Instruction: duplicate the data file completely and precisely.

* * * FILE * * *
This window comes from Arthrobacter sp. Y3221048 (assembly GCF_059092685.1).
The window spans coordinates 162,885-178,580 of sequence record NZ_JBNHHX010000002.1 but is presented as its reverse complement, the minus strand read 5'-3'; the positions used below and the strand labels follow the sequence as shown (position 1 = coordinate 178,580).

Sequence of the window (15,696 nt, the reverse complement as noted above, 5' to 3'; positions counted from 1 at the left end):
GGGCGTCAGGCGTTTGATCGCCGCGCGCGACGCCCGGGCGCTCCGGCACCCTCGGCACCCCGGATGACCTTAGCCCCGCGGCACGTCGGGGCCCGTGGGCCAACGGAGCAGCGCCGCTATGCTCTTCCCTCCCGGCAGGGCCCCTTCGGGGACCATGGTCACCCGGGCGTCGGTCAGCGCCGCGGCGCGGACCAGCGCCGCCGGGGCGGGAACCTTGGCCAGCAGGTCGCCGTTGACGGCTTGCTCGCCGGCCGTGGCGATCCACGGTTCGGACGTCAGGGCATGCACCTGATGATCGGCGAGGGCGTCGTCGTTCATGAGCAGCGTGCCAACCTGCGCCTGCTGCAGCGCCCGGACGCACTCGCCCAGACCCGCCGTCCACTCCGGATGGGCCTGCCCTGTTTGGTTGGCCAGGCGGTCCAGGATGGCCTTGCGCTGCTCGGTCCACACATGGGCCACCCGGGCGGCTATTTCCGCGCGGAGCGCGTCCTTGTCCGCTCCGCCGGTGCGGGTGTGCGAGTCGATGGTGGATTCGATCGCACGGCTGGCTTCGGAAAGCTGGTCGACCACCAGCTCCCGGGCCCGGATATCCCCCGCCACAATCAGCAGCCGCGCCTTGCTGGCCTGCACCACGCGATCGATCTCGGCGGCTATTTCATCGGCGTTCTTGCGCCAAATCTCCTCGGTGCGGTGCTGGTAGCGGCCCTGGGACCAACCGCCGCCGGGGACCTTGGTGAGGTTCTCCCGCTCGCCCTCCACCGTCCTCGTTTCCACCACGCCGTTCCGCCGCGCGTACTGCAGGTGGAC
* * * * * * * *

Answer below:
This window comes from Arthrobacter sp. Y3221048 (assembly GCF_059092685.1).
The window spans coordinates 162,885-178,580 of sequence record NZ_JBNHHX010000002.1 but is presented as its reverse complement, the minus strand read 5'-3'; the positions used below and the strand labels follow the sequence as shown (position 1 = coordinate 178,580).

Sequence of the window (15,696 nt, the reverse complement as noted above, 5' to 3'; positions counted from 1 at the left end):
GGGCGTCAGGCGTTTGATCGCCGCGCGCGACGCCCGGGCGCTCCGGCACCCTCGGCACCCCGGATGACCTTAGCCCCGCGGCACGTCGGGGCCCGTGGGCCAACGGAGCAGCGCCGCTATGCTCTTCCCTCCCGGCAGGGCCCCTTCGGGGACCATGGTCACCCGGGCGTCGGTCAGCGCCGCGGCGCGGACCAGCGCCGCCGGGGCGGGAACCTTGGCCAGCAGGTCGCCGTTGACGGCTTGCTCGCCGGCCGTGGCGATCCACGGTTCGGACGTCAGGGCATGCACCTGATGATCGGCGAGGGCGTCGTCGTTCATGAGCAGCGTGCCAACCTGCGCCTGCTGCAGCGCCCGGACGCACTCGCCCAGACCCGCCGTCCACTCCGGATGGGCCTGCCCTGTTTGGTTGGCCAGGCGGTCCAGGATGGCCTTGCGCTGCTCGGTCCACACATGGGCCACCCGGGCGGCTATTTCCGCGCGGAGCGCGTCCTTGTCCGCTCCGCCGGTGCGGGTGTGCGAGTCGATGGTGGATTCGATCGCACGGCTGGCTTCGGAAAGCTGGTCGACCACCAGCTCCCGGGCCCGGATATCCCCCGCCACAATCAGCAGCCGCGCCTTGCTGGCCTGCACCACGCGATCGATCTCGGCGGCTATTTCATCGGCGTTCTTGCGCCAAATCTCCTCGGTGCGGTGCTGGTAGCGGCCCTGGGACCAACCGCCGCCGGGGACCTTGGTGAGGTTCTCCCGCTCGCCCTCCACCGTCCTCGTTTCCACCACGCCGTTCCGCCGCGCGTACTGCAGGTGGAC